OK, let’s get specific. Just what is the so-called Seattle Freeze?
It depends on whom you ask, but it goes something like this: When people move to Seattle, everyone is nice and friendly; they smile, they nod. But will your new friends and neighbors ever invite you over? If you try inviting them to a potluck or a barbecue, will they come? Will your co-workers invite you to hang out on the weekend? Or do many people here practice social distancing as a way of life — even without a pandemic?
A writer in Seattle described the Seattle Freeze in 2005 as “the flip side of Seattle Nice … Welcome to Seattle, now please go away.”
Most locals and newcomers acknowledge there is truth in this. And there’s a lot of speculation about its causes.
One is that people expect too much — a city without the gruff baggage of other big cities.
Some attribute it to ethnicity. The Seattle writer Jonathan Raban, an expat Brit, speculated it might have something to do with our “Scando-Asian” reserve.
Some blame the rain, which can breed broody tendencies, or the desire to cocoon indoors from October through Juneuary.
Still others suggest it’s a kind of social racism — an allergy to diversity.
I’ve also heard it said that we’re a city founded on live-and-let live principles — your business is your business, not mine. We’ll get along if we just give each other space.
The Freeze phrase didn’t appear until the early 2000s. But being a local with certain Freezer characteristics myself — I tend to avoid most socializing in order to stay hunkered in the Mossback Den — I became interested in finding out when the phenomenon started. So I began digging around.
And guess what?
The Freeze concept goes back at least 100 years! It is not a 21st century phenomenon.
Seattle had boomed during World War I. Thousands of newcomers poured into town and were faced with exorbitant rents, the Spanish flu pandemic, labor unrest, high prices and the inconvenience of Prohibition, which made it hard to get a drink. Tense times!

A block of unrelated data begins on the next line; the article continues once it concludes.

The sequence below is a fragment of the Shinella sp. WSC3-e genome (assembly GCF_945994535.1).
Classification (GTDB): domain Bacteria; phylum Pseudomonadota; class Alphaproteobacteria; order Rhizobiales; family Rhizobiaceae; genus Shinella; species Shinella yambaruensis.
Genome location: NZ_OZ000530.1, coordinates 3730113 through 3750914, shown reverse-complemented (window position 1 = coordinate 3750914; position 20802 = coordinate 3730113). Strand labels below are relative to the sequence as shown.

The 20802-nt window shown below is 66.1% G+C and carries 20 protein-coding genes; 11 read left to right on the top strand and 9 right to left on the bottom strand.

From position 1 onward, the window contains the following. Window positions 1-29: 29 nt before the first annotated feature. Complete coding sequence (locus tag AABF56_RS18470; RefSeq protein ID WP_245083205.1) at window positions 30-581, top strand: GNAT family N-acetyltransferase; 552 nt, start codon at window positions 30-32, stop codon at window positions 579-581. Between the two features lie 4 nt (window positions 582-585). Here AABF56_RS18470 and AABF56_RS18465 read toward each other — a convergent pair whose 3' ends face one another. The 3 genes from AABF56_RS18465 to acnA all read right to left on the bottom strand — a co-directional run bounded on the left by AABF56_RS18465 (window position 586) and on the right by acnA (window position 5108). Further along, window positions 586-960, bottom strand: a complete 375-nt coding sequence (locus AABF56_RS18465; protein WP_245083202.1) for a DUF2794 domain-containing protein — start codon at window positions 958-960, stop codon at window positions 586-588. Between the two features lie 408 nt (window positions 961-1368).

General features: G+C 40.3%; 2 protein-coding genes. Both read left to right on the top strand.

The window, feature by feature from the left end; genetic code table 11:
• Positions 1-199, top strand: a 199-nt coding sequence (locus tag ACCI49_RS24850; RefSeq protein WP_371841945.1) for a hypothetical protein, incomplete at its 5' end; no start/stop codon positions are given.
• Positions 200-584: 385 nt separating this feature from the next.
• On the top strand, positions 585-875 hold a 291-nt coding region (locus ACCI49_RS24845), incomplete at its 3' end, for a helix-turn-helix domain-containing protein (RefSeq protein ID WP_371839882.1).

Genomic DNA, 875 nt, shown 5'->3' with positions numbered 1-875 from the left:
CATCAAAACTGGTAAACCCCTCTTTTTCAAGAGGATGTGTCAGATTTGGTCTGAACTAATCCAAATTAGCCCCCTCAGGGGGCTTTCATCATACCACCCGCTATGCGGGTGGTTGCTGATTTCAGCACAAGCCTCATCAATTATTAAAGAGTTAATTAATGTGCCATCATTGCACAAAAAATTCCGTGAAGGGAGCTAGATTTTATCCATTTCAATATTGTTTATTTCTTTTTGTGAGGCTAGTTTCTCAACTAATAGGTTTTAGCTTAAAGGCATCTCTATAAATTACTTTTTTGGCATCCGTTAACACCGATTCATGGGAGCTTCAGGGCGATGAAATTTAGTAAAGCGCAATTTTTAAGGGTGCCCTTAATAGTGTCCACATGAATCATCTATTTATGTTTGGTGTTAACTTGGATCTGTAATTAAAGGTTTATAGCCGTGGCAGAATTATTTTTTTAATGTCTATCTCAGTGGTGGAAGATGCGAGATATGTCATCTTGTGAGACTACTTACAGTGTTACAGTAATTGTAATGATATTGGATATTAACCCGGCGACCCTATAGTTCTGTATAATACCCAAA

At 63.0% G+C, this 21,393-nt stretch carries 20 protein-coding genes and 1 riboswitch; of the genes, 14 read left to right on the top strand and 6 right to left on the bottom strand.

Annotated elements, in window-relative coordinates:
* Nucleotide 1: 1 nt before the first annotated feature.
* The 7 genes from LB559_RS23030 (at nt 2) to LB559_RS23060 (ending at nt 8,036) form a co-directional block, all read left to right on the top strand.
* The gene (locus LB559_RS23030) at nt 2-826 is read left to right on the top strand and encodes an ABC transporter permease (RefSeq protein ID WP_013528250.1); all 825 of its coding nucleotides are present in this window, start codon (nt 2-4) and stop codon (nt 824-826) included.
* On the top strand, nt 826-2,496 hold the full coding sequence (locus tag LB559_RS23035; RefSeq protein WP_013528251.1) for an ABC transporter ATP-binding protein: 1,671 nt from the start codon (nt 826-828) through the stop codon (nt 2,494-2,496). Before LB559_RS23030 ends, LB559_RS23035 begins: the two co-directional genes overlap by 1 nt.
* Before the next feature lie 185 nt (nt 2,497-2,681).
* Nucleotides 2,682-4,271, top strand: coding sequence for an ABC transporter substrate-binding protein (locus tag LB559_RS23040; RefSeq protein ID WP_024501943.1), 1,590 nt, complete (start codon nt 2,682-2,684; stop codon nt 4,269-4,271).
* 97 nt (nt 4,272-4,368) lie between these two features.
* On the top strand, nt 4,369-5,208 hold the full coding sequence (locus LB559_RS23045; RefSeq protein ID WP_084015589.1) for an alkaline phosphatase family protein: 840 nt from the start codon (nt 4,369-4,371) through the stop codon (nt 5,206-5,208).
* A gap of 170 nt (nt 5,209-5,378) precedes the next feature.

A glad-hander at the Seattle Chamber of Commerce named Arthur Priest decided Seattle needed a day dedicated to befriending strangers. He launched Talk to Your Neighbor Day in April 1920:
“Seattle people have been accused of being too cold and distant,” reported The Seattle Times. “It is being charged that old time Seattle residents are not inclined to converse with people who share their seats on the street cars. Strangers in the city maintain that their polite inquiry regarding the probability that it will rain tomorrow is usually met with a grunt.”
A headline on the story: “Seattle Expected to Thaw Out.” The Freeze was already a thing.
Funny enough, Talk to Your Neighbor Day appears to have been a flop in Seattle. The city didn’t respond and didn’t want to do it again. Priest left town for, presumably, friendlier pastures.
So, did Seattle warm up after that?
No. Another cold spell appeared in the early stages of WWII. In 1942, a woman who came to Seattle from Idaho with her family for wartime work — a writer named Helen Markley Miller —blasted the locals in newspaper stories about what an unfriendly, unneighborly city we were.
“Seattle as a word may have a musical sound, a lilt of its own to all you elder residents, but to me it is an Indian word meaning ‘phooey,’ ” she wrote. The city lacked affordable housing, the old-timers were “clubby,” and the city run by “smug burghers.”
It sounds like the classic Freeze complaints you still hear here in the 21st century.
Interestingly, complaints seem to spike in periods of high population growth, lack of affordability, times when Seattle has been around long enough to have locals who felt well-rooted. When everybody was new to town, few complained. When the ratio of newcomers blossomed, it was grumpy time.
Said one local about Helen Markley Miller’s criticism: “We were a nice peaceful town once and who has changed it? Youse guys.”
This area was once covered by a 3,000-foot-thick ice sheet thousands of years ago. The retreating ice carved the Puget Sound region we know today.
Sociologically speaking, maybe they left something else behind:
A chip on our cold shoulders.